As a mother of a daughter, I’ve long had ambivalent feelings about princesses, especially how Disney princesses are marketed to our children. Most little girls go through a phase where they latch on to one of the Disney gals — Ariel was a particular favorite for PunditGirl, even though I couldn’t bear the thought of a character being willing to totally abandon her family for some guy she’d just laid eyes on. Clearly we had a lot of talks about that one.
Princesses are getting a lot of attention this week with the release of Peggy Orenstein’s new book “Cinderella Ate My Daughter,” a memoir that’s apparently about the culture of raising “girly-girls.” I haven’t read it yet because I need a little break from “momoirs” for a while because my head is still spinning over this whole Tiger Mother thing. But if we’re going to fight the Disney marketing machine and how the culture of frills and flounces impacts our daughters, then we ought to focus on other princesses like “The Paper Bag Princess,” “Princess Smartypants,” and “The Princess Knight,” just to name a few. And let’s not forget my favorite non-princess princess Mulan — she’s not really a princess, she’s smarter than the boys and she saves China. That’s some serious girl empowerment.
But there’s one other non-girly princess in particular that I am hoping you’ll all join me in focusing on –
This is the warrior Lego princess that sits on the desk of my friend Susan who is battling breast cancer for the fourth time in as many years. But she’s not a girl who soley focuses on herself. Aside from her family and her work, she’s also an advocate for other breast cancer patients. Because of her generosity and selflessness, her friends in the blogosphere are trying to help her in her efforts to raise money to provide lymphedema sleeves to patients who can’t afford them (t hey are often not covered by insurance or Medicare). Kristin stepped up, and then so did Amie and then Jessica and Leticia and Marty and others. Plus Amie created this rockin’ button with the princess warrior — head over to her place and grab one for yourself.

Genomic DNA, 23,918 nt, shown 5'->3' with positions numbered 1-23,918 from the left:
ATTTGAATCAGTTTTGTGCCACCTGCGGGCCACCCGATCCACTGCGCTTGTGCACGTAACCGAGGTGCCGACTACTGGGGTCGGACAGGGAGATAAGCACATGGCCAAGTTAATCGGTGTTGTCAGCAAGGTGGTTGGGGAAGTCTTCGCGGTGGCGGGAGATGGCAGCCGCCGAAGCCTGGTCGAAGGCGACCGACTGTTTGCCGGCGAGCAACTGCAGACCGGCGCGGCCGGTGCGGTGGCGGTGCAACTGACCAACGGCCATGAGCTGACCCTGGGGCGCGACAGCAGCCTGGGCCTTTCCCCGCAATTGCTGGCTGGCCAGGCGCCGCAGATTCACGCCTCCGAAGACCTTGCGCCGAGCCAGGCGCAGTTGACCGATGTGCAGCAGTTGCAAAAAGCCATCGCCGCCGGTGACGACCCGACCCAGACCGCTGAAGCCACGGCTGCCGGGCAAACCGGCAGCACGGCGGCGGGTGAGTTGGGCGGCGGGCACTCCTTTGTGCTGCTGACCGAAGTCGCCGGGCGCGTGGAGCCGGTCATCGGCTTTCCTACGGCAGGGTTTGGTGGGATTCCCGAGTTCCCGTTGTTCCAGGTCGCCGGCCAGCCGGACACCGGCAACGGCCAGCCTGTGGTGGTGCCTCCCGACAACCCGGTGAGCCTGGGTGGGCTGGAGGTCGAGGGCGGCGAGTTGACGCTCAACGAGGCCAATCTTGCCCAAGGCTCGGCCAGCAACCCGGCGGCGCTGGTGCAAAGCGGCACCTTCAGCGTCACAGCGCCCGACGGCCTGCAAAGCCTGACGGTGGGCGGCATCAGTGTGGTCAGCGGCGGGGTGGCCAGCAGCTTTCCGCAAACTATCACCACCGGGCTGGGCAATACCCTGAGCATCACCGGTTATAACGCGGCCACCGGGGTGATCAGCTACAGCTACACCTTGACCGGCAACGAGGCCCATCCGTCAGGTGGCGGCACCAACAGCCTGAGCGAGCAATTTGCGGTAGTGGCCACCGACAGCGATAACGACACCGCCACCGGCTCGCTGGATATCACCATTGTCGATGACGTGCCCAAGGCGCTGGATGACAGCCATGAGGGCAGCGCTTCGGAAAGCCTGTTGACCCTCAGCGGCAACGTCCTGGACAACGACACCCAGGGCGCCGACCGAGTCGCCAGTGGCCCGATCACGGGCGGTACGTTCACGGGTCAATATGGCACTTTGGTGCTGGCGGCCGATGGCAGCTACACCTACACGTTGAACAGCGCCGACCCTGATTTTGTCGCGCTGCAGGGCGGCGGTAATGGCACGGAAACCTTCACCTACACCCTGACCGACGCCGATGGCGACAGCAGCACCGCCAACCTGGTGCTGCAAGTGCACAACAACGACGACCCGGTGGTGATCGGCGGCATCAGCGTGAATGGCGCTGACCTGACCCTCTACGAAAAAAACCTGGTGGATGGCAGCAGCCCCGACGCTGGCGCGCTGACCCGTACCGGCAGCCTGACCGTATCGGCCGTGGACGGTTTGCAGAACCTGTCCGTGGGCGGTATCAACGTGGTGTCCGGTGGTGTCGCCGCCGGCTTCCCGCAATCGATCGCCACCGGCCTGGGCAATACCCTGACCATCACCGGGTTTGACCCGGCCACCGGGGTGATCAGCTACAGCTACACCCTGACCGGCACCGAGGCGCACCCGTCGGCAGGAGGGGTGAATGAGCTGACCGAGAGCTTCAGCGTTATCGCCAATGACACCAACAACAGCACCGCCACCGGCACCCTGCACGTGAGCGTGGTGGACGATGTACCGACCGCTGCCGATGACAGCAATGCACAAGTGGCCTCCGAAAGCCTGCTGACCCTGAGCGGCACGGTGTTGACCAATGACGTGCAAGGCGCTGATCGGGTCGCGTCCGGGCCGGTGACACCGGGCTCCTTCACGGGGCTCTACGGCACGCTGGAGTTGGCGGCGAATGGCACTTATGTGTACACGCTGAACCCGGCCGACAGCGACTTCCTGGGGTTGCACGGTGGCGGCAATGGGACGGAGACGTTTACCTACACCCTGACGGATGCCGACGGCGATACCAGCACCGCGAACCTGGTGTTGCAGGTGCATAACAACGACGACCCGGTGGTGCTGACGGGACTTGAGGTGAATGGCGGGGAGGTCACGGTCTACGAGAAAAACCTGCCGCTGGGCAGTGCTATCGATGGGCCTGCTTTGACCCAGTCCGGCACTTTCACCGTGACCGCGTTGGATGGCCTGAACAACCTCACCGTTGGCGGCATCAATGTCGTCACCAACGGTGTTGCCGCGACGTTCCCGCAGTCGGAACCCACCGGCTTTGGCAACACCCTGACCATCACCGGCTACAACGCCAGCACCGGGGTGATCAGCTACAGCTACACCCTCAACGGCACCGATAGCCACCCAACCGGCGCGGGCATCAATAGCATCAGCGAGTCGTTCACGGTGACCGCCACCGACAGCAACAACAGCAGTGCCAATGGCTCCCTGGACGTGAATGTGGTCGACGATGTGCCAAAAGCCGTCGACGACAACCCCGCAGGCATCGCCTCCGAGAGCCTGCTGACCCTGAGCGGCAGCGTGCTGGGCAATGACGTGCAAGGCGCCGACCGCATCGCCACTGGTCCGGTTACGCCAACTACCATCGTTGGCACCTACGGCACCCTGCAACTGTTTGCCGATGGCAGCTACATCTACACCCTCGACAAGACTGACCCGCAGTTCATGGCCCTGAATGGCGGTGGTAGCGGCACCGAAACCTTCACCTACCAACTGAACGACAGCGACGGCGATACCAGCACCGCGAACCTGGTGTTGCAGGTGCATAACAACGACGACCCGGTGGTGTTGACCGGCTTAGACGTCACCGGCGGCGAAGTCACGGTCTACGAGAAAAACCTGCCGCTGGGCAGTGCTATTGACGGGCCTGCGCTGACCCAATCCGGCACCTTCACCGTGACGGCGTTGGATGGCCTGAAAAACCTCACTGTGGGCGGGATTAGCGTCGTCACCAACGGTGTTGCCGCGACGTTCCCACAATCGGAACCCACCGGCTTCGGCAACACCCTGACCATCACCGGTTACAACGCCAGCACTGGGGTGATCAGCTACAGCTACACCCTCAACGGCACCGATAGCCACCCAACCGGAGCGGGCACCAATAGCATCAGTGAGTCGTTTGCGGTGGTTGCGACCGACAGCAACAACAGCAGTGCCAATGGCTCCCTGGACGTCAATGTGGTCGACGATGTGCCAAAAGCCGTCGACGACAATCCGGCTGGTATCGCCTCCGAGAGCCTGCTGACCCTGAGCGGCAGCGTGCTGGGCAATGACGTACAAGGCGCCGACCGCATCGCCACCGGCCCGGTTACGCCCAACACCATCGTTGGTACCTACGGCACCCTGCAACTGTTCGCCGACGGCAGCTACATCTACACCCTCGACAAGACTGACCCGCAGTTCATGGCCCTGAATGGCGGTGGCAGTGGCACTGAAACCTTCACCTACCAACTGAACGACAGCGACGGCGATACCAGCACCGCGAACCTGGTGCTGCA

So how can I not support Susan in this? You see, aside from Susan, I have another reason to support her efforts to raise money for others who battling breast cancer. My best and closest friend in the world lost her battle with breast cancer four years ago. I know she’d also want me to step up. If she was still here, I know she would, too.
So, if you leave a comment to this post, I will donate $1 for every comment up to 500 left by Friday, January 28 to Crickett’s Answer who is partnering with LympheDivas to provide women with free lymphedema sleeves, something that helps ease the pain of undergoing chemo treatment. And,of course, you can always donate directly if you’d like to do that.
As Amie said at her place, I can’t make Susan’s cancer go away. If I had one of those Harry Potter wands or Lucy’s flask from the Chronicles of Narnia, I would. But I can show Susan that I stand with her in her fight and in her effort to help others. It’s not a lot, but it’s a start.
I hope you’ll join me in kicking cancer’s ass, once princess at a time.